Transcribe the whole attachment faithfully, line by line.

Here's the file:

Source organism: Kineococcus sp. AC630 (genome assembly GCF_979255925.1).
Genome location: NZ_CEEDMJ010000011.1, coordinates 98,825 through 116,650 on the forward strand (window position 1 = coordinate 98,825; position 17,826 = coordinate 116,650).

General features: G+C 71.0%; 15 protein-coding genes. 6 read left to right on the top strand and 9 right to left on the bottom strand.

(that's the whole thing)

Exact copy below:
Source organism: Kineococcus sp. AC630 (genome assembly GCF_979255925.1).
Genome location: NZ_CEEDMJ010000011.1, coordinates 98,825 through 116,650 on the forward strand (window position 1 = coordinate 98,825; position 17,826 = coordinate 116,650).

General features: G+C 71.0%; 15 protein-coding genes. 6 read left to right on the top strand and 9 right to left on the bottom strand.